Story: As two friends head to work for another day of routine construction, they have no idea they’re about to face an evil of epic proportions. The friends are part of a crew tasked to restore a cabin, but the process unearths a cursed book, which unleashes pure evil into the world. By the time the friends arrive at the worksite, it is already too late and one of their coworkers has been possessed. The possessed worker wields a machete and is butchering the others when the friends show up, though they’re able to fend off the blade swinging fiend. But with the evil loose and blood soaked violence on tap, can the friends find a way to suppress the book before it overtakes the world?

Entertainment Value: This is a fun one, a shot on video, micro budget bloodbath that has DIY magic and lo-fi charm to burn, a wild, over the top ride that is infectiously entertaining to watch. Slaughter Day is an obvious love letter of sorts to Evil Dead, with a narrative that shares common threads and a wacky, blood soaked approach to the horror elements. The sense of humor is here as well, with the story centering on an infected respirator and a host of moments that either pay to tribute to Evil Dead or that focus on a similar brand of humor within the horror framework. Not all the humor works, but the energy and passion is so strong in Slaughter Day, even the weaker moments worked well, as you can’t help but get pulled into by the spirit and charm of the low budget, but high energy production. That isn’t always the case with regional or super low budget projects, but this one shines in that regard and it elevates the entire movie, in my opinion. The movie runs under an hour and wastes little time, so the pace is frenetic and that also helps a lot, since there is no down time and when a scene doesn’t land as strong, the film never lingers, so we move to the next. I had a great time with Slaughter Day and anyone who appreciates DIY horror should make sure to check it out.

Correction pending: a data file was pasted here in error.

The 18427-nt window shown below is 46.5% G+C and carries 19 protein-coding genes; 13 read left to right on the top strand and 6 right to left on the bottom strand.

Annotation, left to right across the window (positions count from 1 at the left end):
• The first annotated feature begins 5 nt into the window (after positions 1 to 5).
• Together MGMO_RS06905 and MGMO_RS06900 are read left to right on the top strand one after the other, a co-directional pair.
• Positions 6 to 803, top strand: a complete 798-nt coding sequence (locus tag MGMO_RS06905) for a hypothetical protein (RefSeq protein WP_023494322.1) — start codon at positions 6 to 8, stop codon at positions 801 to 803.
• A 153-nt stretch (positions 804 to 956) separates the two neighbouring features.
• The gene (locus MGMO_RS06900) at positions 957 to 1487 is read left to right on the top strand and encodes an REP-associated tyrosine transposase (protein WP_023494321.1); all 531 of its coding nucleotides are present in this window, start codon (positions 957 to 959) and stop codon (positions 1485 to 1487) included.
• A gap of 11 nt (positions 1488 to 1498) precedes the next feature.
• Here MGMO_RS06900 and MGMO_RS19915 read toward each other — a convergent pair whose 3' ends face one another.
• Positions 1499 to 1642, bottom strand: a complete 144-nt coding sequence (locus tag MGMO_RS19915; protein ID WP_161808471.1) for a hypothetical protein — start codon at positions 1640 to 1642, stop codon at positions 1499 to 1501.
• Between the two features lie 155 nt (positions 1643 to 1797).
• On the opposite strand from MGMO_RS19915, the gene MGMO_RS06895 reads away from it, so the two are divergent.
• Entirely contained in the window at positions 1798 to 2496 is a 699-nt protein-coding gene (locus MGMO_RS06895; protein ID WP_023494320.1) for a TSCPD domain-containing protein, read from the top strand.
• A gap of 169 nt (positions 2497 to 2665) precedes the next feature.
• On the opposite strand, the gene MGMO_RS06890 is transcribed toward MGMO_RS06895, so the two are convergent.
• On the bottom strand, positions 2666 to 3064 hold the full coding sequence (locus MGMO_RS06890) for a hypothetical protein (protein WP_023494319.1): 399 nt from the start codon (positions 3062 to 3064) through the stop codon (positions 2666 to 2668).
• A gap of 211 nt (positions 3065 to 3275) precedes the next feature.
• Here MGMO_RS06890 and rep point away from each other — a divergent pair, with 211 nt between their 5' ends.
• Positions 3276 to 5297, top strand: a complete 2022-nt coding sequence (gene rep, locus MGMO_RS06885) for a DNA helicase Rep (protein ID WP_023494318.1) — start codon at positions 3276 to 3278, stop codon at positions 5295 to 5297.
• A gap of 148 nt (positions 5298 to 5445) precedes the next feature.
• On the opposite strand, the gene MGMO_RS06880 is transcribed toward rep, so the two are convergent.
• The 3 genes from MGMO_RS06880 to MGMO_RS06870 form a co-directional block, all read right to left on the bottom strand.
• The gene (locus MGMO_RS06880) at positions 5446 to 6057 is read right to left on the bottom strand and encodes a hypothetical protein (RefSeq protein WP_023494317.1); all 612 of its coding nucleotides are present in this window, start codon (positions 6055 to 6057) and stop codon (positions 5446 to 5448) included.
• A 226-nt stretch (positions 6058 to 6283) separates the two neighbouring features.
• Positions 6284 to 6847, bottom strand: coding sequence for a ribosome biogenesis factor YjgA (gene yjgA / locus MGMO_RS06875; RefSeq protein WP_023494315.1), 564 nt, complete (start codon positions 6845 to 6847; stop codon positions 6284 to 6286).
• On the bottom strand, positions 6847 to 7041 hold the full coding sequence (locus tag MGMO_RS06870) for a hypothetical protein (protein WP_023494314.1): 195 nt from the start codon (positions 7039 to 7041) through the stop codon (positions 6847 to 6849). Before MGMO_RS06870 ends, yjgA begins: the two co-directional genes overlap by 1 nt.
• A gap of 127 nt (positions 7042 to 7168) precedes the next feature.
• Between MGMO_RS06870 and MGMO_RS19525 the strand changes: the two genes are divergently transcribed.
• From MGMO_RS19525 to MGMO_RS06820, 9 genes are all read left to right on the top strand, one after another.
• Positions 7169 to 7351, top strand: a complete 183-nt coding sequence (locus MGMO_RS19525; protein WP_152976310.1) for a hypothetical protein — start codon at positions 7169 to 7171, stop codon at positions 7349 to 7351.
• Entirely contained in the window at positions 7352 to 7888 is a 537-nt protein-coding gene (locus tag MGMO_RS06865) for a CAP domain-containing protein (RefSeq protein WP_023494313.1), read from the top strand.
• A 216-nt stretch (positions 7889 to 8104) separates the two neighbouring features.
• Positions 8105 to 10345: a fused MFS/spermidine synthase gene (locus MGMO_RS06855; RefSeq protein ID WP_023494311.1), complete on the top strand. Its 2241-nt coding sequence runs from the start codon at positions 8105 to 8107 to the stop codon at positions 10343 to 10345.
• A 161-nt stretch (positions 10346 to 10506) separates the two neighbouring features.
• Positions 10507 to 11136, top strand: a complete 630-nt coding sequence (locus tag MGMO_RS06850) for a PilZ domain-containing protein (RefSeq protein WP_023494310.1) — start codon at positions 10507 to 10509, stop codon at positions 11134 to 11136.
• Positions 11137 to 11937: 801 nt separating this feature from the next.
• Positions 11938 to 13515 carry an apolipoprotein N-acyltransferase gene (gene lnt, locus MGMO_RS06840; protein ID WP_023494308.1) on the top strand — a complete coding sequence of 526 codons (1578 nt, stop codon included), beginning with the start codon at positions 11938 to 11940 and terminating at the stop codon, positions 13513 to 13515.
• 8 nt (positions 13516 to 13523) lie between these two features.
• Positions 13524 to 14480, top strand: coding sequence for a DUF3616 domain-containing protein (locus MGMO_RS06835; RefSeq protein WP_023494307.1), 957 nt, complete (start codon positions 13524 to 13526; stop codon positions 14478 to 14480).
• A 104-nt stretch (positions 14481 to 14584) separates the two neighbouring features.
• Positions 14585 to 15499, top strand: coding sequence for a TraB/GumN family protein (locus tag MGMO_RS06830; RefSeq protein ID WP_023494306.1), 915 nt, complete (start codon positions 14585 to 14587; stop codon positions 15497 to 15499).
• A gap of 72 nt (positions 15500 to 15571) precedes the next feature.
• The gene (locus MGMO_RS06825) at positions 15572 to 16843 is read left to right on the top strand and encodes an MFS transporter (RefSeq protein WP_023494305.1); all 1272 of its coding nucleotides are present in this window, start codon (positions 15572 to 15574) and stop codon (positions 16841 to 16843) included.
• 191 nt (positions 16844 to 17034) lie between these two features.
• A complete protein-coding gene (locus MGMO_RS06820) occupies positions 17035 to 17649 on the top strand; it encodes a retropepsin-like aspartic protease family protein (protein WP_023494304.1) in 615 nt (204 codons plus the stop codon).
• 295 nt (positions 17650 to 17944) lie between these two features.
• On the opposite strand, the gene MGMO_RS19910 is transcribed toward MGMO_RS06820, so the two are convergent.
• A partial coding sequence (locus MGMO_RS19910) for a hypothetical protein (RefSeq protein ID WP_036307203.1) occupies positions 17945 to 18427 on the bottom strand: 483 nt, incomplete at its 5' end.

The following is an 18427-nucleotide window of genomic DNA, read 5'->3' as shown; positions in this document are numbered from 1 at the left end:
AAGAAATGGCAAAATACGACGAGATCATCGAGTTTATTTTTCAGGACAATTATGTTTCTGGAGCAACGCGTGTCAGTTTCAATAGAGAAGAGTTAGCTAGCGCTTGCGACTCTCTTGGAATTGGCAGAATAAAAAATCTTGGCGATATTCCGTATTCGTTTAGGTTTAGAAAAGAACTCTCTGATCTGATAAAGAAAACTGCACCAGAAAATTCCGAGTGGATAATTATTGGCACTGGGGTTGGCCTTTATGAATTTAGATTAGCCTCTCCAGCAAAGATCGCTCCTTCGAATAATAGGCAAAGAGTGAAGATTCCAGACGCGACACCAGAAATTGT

Aside from some brief shirtless shoveling, there’s no sleaze in this one, but Slaughter Day does deliver when it comes to the red stuff. I love this kind of cheap, over the top gore and the movie does it well, with a number of memorable scenes of violence. So yes, the bloodshed does look DIY, but this is good DIY and to me, it is a big part of the movie’s charm. Even minor wounds gush blood and pulse here, which means whenever the violence is uncorked, the crimson flows. We see scalp trauma, gaping torsos, ax driven dismemberment, impalement, goopy head trauma, vivid gunshot wounds, a nasty shin trauma, and someone is cleaved in ‘twain in one of the highlights, not to mention all the various stab wounds and other blood dripping mayhem. All of this and more is packed into an under an hour of cinema, so that’s a real testament to Slaughter Day. The dialogue is humorous for various reasons, but the impact comes from the facial expressions, which are outlandish here. I love how over the top and committed the actors are, this cast goes for broke and it is so fun to watch. As for wackiness, we have literary deep throating, oppression of the working class, the garbage bag treatment, amateur demonic hair styling, the one cop gratuitous sailing, audible instructions from the filmmakers, and some of the most hilarious, fun bad fight scenes you’ll find.

Nudity: 0/10

Blood: 9/10

Dialogue: 5/10

Overall Insanity: 6/10

The Disc: Visual Vengeance has released Slaughter Day on a deluxe Blu-ray platter, which starts with a transfer sourced from the archival master, which was sourced from the original tapes. As you’d expect, the shot on video material looks a little rough, but that is both an impassable technical issue and part of the charm of this genre. This looks as good as possible, all things considered and I think fans will be thrilled to have such a watchable version available. The disc is loaded with extras, including the short film Full Metal Platoon and three short film sequels to Slaughter Day, which are all excellent inclusions that add value to this release. Two audio commentary tracks are also on deck, one with two members of the Visual Vengeance staff and the other with Brent and Blake Cousins, who provide some first hand memories of the movie and their experiences. The extras also include the Slaughter Day theme song, alternate takes, a new interview with the Cousins, the film’s original trailer, and some Visual Vengeance physical goodies like a mini poster and some video store style stickers.

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